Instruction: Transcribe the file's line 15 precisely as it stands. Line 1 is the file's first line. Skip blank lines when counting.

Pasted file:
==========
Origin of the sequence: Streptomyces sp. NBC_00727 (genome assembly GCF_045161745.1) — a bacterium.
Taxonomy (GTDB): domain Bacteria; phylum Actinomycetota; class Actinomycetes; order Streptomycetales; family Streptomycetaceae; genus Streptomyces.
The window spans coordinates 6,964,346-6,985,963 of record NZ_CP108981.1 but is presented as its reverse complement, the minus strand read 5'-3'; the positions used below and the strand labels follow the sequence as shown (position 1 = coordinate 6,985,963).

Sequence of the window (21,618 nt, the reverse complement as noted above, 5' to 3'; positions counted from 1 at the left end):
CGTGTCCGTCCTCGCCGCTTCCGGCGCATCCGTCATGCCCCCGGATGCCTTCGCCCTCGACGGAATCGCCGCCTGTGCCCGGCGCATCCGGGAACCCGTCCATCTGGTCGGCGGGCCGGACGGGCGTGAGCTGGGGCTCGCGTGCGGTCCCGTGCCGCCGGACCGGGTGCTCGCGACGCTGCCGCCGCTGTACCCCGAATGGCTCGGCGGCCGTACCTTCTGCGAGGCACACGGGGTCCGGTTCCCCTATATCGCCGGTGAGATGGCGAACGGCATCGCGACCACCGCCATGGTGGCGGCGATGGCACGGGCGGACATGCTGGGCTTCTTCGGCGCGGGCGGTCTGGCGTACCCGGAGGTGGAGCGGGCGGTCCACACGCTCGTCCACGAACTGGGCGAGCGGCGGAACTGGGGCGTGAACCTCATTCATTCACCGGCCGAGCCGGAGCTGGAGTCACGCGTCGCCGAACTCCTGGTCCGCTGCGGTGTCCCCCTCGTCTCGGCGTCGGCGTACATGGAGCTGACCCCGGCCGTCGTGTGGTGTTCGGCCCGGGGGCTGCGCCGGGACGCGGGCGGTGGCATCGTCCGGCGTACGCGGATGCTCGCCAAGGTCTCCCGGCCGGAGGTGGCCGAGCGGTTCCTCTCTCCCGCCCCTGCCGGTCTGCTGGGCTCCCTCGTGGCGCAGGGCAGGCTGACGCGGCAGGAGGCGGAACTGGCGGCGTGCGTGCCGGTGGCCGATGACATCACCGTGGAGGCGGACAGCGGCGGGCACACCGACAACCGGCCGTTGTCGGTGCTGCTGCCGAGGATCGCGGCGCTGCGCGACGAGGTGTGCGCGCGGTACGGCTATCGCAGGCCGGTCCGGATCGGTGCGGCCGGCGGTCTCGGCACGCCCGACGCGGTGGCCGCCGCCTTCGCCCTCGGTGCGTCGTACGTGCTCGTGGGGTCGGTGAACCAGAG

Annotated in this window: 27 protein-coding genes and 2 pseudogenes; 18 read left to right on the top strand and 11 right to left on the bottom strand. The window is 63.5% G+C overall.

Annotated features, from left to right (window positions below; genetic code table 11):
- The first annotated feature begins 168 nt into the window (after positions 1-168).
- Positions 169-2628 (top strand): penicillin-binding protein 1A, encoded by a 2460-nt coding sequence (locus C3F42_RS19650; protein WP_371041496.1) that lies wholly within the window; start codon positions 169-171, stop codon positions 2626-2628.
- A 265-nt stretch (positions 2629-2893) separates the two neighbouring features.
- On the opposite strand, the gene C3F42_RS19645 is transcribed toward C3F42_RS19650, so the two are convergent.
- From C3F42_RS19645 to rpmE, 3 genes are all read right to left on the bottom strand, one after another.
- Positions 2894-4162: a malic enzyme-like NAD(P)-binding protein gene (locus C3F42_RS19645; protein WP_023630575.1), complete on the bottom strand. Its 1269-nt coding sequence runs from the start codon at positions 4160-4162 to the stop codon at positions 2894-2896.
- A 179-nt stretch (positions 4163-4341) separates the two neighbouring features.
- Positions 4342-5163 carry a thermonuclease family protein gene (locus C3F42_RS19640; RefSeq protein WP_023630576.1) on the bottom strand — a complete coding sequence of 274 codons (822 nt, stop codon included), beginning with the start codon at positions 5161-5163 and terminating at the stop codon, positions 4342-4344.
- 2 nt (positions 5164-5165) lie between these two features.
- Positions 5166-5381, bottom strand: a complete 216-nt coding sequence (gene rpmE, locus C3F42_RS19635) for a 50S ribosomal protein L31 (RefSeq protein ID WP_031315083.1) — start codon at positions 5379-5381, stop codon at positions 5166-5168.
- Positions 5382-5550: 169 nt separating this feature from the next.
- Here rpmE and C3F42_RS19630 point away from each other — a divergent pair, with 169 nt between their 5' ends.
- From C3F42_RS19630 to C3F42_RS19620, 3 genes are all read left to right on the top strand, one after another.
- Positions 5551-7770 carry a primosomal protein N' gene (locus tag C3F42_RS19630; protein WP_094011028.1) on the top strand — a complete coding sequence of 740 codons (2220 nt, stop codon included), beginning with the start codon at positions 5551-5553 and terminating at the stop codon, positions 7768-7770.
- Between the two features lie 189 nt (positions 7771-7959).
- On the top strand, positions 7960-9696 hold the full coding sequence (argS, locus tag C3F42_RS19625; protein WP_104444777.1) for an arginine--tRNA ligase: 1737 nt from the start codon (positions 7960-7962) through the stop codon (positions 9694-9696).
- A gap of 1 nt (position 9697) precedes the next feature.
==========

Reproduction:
- Positions 4342-5163 carry a thermonuclease family protein gene (locus C3F42_RS19640; RefSeq protein WP_023630576.1) on the bottom strand — a complete coding sequence of 274 codons (822 nt, stop codon included), beginning with the start codon at positions 5161-5163 and terminating at the stop codon, positions 4342-4344.